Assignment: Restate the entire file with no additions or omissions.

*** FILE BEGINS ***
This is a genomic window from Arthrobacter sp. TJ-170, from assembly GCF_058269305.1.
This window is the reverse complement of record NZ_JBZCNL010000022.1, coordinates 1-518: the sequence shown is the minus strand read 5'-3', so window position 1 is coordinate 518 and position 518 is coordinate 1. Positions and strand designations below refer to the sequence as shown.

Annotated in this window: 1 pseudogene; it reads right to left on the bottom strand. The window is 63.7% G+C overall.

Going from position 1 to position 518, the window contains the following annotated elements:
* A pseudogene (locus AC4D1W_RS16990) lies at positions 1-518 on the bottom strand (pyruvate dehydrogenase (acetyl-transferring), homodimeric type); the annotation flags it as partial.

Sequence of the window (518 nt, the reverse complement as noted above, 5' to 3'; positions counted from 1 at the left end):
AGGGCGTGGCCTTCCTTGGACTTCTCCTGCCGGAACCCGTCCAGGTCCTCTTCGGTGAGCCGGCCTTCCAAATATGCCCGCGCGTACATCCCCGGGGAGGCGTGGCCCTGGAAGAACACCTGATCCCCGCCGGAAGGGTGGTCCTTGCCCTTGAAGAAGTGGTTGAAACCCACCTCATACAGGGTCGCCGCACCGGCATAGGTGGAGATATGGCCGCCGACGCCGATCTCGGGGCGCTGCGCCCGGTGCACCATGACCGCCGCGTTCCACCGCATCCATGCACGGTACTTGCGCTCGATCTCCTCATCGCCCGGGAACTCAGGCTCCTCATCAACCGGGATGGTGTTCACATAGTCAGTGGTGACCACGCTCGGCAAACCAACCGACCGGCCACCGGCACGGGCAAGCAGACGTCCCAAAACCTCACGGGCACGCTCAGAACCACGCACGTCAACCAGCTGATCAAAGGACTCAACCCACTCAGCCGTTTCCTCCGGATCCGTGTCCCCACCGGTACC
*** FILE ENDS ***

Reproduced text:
This is a genomic window from Arthrobacter sp. TJ-170, from assembly GCF_058269305.1.
This window is the reverse complement of record NZ_JBZCNL010000022.1, coordinates 1-518: the sequence shown is the minus strand read 5'-3', so window position 1 is coordinate 518 and position 518 is coordinate 1. Positions and strand designations below refer to the sequence as shown.

Annotated in this window: 1 pseudogene; it reads right to left on the bottom strand. The window is 63.7% G+C overall.

Going from position 1 to position 518, the window contains the following annotated elements:
* A pseudogene (locus AC4D1W_RS16990) lies at positions 1-518 on the bottom strand (pyruvate dehydrogenase (acetyl-transferring), homodimeric type); the annotation flags it as partial.

Sequence of the window (518 nt, the reverse complement as noted above, 5' to 3'; positions counted from 1 at the left end):
AGGGCGTGGCCTTCCTTGGACTTCTCCTGCCGGAACCCGTCCAGGTCCTCTTCGGTGAGCCGGCCTTCCAAATATGCCCGCGCGTACATCCCCGGGGAGGCGTGGCCCTGGAAGAACACCTGATCCCCGCCGGAAGGGTGGTCCTTGCCCTTGAAGAAGTGGTTGAAACCCACCTCATACAGGGTCGCCGCACCGGCATAGGTGGAGATATGGCCGCCGACGCCGATCTCGGGGCGCTGCGCCCGGTGCACCATGACCGCCGCGTTCCACCGCATCCATGCACGGTACTTGCGCTCGATCTCCTCATCGCCCGGGAACTCAGGCTCCTCATCAACCGGGATGGTGTTCACATAGTCAGTGGTGACCACGCTCGGCAAACCAACCGACCGGCCACCGGCACGGGCAAGCAGACGTCCCAAAACCTCACGGGCACGCTCAGAACCACGCACGTCAACCAGCTGATCAAAGGACTCAACCCACTCAGCCGTTTCCTCCGGATCCGTGTCCCCACCGGTACC